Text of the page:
2.4. Pharmacokinetic and Statistical Analysis

Individual plasma-level time curves were constructed for each formulation. The maximal concentration (Cmax) and time to reach this maximum (tmax) were directly obtained from these curves. The area under the plasma concentration versus time curve (AUC0−t) was obtained by the trapezoidal rule up to the last measurable time [16] . Extrapolation to infinite (AUC) was determined by dividing the last concentration by the elimination rate constant. The elimination half-life (t1/2) was obtained by log-linear regression of the terminal decay phase.

The bioavailability parameters (Cmax and AUC0−t) were log transformed and compared by analysis of variance for a cross-over design. Ratios and 90% confidence limits for Cmax and AUC0−t with both formulations were calculated and two-one sided tests were employed to evaluate if the confidence limits were within the acceptance criteria (80% - 125%) [17] . All pharmacokinetic analysis was carried out using WinNonlin Professional software (Pharsight, Palo Alto, CA, USA).

3. Results and Discussion

Lansoprazole oral pharmacokinetics was characterized in all subjects enrolled and no important adverse events were observed. Figure 1 depicts the plasma level-time course after administration of an oral dose of 15 mg of

Figure 1. Lansoprazole plasma concentration against time curves after administration of an oral dose of 15 mg in two pharmaceutical formulations, lansoprazole + placebo (white circles) and lansoprazole + hyoscine butylbromide 10 mg (black circles) to 25 healthy volunteers. Data are expressed as mean ±s.e.m.

lansoprazole plus placebo and the fixed-dose combination of 15 mg + 10 mg of lansoprazole plus hyoscine butylbromide. It can be observed that after administration of formulations lansoprazole plasma levels increased reaching a maximum of around 2.5 to 3.5 hours. Thereafter, levels decayed with a half-life of about 1.4 hours. Pharmacokinetic parameters obtained by non-compartmental analysis are shown in Table 2. In order to establish if formulations tested are bioequivalent, ratios of AUC0−t and Cmax for both formulations, as well as 90% confidence intervals were obtained. The results of these ratios and confidence intervals, probability of exceeding limits of acceptance and the power test are shown in Table 3.

It is well recognized that previous to evaluate the clinical effects of a fixed dose combination of drugs in a new formulation, is necessary to verify the safety of its administration for a possible drug-drug interaction between the drugs in study, especially when at least one of them exerts a local effect on the site of administration as is the case of hyoscine butylbromide. It has been established that pharmacokinetic drug-drug interaction refers to an alteration of the concentration of one drug caused by the presence of a second drug through effects on absorption, distribution, metabolism or excretion [18] [19] . Since hyoscine butylbromide is not significantly absorbed by oral route, in this study we evaluated the oral pharmacokinetics of lansoprazole after the administration of a single dose from fixed-dose combination tablets containing 15 mg of lansoprazole and 10 mg of hyoscine butylbromide in healthy volunteers under fasted conditions. The formulation studied contains two drugs widely used for gastrointestinal disorders and there are no previous reports about the evaluation of the possible pharmacokinetic interaction between lansoprazole and hyoscine butylbromide. In terms of tolerability, no important adverse events were observed with the formulations evaluated. In order to examine if the coadministration influences on the pharmacokinetic parameters of lansoprazole, similarly the oral pharmacokinetics of this drug was studied when it was administered alone. The results obtained demonstrated that hyoscine butylbromide significantly affects the oral bioavailability of lansoprazole. It was observed a decrease in the Cmax and AUC values with differences statistically significantly, as well as a delay in the time to reach the Cmax, although no differences for t1/2 values were observed, the results indicate a pharmacokinetic interaction between hyoscine butylbromide and lansoprazole. In that sense, we discarded a possible interaction at distribution or metabolism processes, since hyoscine butylbromide is barely absorbed and is not a CYP2C19 or CYP3A4 inductor which is enzymes responsibles of the metabolism of lansoprazole. Due hyoscine butylbromide acts locally on gastrointestinal system, this allow to suggest that the mechanism of this drug-drug interaction occurs during the process of absorption of lansoprazole.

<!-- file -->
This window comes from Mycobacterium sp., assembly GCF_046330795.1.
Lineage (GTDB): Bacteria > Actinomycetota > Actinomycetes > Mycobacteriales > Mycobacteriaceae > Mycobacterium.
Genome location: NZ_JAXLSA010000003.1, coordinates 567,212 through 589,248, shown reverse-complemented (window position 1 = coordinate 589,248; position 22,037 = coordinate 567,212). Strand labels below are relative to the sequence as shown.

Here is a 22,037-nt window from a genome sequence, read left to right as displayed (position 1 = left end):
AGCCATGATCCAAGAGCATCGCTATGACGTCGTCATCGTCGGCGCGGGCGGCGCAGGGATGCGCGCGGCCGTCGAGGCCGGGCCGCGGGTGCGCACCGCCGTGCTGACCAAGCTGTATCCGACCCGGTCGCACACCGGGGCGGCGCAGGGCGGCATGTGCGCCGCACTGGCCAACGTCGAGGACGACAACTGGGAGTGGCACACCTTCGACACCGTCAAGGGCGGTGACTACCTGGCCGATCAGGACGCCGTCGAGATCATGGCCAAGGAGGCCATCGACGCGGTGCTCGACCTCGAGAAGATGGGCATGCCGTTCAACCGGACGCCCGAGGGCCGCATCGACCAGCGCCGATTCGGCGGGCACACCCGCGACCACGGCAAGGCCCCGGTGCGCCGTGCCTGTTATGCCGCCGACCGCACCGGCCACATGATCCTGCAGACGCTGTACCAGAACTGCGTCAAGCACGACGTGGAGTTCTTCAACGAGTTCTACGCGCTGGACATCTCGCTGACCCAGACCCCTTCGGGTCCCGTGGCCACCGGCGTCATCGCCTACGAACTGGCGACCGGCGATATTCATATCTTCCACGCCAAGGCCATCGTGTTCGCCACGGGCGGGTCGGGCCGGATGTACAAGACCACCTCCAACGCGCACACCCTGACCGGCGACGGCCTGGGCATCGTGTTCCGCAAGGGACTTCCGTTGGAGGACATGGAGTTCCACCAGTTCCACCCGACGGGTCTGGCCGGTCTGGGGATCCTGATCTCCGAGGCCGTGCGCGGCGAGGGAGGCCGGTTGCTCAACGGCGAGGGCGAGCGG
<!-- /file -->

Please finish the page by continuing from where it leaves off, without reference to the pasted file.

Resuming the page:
Few previous reports have studied the effect of the coadministration of hyoscyne butylbromide on the oral bioavailability parameters of some drugs or on the swallowing of oral pharmaceutical forms. Channer et al., [20] evaluated the effect of previous administration of intravenous hyoscine butylbromide (20 mg) on the oesophageal transit of hard gelatin capsules in healthy subjects. The drug treated groups exhibit a significantly reduced